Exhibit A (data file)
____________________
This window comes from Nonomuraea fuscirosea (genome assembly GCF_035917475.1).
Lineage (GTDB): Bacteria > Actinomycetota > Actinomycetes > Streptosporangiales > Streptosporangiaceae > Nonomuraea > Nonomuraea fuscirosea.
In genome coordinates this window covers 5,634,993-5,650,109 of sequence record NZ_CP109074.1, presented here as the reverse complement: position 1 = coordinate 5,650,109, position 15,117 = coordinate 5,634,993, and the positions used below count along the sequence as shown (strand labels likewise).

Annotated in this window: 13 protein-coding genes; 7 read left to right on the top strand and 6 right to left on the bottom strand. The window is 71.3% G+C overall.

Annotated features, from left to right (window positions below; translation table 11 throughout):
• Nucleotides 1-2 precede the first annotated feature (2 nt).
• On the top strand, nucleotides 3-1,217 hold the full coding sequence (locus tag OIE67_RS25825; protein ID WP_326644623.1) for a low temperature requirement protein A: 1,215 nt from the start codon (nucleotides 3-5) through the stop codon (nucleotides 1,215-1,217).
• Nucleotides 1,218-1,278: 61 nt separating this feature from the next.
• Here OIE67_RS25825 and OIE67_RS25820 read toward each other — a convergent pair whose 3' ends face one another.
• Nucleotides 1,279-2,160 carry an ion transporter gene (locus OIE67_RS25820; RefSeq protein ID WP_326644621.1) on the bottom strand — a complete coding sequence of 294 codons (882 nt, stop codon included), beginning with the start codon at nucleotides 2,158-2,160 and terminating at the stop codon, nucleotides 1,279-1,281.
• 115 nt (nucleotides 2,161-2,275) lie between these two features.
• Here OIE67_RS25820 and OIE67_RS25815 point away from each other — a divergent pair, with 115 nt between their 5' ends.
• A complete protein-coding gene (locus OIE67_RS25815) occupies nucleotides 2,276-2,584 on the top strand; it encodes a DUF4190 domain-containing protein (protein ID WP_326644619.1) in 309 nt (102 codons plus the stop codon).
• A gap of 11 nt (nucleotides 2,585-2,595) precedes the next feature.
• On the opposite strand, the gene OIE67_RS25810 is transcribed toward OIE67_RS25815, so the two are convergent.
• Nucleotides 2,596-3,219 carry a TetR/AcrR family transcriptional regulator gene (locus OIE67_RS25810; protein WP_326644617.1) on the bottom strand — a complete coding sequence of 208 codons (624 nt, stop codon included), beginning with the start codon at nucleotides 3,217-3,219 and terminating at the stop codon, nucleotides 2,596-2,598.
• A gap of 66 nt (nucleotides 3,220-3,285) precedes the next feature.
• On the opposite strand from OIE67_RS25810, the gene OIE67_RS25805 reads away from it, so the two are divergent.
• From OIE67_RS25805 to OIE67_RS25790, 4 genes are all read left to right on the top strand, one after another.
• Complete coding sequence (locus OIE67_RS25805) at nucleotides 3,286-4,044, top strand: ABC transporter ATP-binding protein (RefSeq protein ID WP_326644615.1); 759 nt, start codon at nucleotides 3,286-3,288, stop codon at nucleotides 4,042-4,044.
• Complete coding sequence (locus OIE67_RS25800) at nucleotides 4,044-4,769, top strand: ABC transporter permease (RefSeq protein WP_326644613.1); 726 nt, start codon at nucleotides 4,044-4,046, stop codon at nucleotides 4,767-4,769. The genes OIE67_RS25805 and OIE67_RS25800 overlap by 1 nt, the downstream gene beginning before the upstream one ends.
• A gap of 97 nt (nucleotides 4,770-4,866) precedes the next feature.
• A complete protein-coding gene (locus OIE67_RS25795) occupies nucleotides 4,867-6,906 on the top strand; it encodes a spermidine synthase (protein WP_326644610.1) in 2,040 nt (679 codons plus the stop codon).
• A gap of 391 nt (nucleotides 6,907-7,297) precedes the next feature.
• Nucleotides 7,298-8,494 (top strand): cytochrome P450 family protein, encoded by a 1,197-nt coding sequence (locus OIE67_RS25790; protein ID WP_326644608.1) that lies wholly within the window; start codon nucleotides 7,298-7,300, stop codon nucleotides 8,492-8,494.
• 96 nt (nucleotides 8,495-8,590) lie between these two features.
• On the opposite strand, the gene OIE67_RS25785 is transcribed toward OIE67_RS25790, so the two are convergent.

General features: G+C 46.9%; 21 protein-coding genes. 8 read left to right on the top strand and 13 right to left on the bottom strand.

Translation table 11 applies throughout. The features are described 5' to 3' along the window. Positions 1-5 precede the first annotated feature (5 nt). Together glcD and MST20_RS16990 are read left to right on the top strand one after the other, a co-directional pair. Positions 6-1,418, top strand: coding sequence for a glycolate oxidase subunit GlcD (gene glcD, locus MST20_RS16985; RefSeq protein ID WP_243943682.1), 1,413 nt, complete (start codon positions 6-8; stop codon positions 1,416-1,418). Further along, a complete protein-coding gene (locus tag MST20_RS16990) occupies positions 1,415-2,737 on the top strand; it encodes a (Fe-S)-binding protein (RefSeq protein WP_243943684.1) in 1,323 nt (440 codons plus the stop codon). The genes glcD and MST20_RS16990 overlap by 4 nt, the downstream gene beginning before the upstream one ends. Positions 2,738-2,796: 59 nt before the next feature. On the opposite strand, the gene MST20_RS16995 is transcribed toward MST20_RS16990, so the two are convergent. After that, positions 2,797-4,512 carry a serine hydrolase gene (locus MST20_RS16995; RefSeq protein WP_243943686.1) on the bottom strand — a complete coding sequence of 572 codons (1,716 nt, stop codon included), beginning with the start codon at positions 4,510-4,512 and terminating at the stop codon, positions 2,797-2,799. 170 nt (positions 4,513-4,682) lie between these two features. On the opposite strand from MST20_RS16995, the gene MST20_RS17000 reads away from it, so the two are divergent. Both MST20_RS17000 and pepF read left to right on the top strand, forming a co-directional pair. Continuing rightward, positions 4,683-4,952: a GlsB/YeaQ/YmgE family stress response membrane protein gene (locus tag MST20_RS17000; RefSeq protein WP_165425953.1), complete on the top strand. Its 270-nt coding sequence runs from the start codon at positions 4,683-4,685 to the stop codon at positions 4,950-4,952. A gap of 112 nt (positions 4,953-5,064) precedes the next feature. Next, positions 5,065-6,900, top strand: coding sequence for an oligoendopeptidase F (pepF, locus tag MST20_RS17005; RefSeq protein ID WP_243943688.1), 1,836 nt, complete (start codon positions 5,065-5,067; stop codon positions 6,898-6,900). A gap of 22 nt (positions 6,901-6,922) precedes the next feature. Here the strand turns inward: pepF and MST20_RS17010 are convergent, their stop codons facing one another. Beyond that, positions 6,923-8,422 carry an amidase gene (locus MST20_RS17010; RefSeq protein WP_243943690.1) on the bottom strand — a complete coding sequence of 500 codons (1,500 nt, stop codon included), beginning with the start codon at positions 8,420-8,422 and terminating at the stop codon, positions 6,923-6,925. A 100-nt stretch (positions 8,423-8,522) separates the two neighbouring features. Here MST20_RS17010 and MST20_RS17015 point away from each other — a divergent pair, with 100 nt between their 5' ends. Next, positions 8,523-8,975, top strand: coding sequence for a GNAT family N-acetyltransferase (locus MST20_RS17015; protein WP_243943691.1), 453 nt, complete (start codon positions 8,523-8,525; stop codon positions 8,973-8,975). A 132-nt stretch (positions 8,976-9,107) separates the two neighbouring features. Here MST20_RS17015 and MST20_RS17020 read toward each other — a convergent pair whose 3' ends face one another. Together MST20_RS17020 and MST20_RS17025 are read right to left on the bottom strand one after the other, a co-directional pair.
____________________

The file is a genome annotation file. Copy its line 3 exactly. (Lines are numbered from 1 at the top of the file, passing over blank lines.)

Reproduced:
In genome coordinates this window covers 5,634,993-5,650,109 of sequence record NZ_CP109074.1, presented here as the reverse complement: position 1 = coordinate 5,650,109, position 15,117 = coordinate 5,634,993, and the positions used below count along the sequence as shown (strand labels likewise).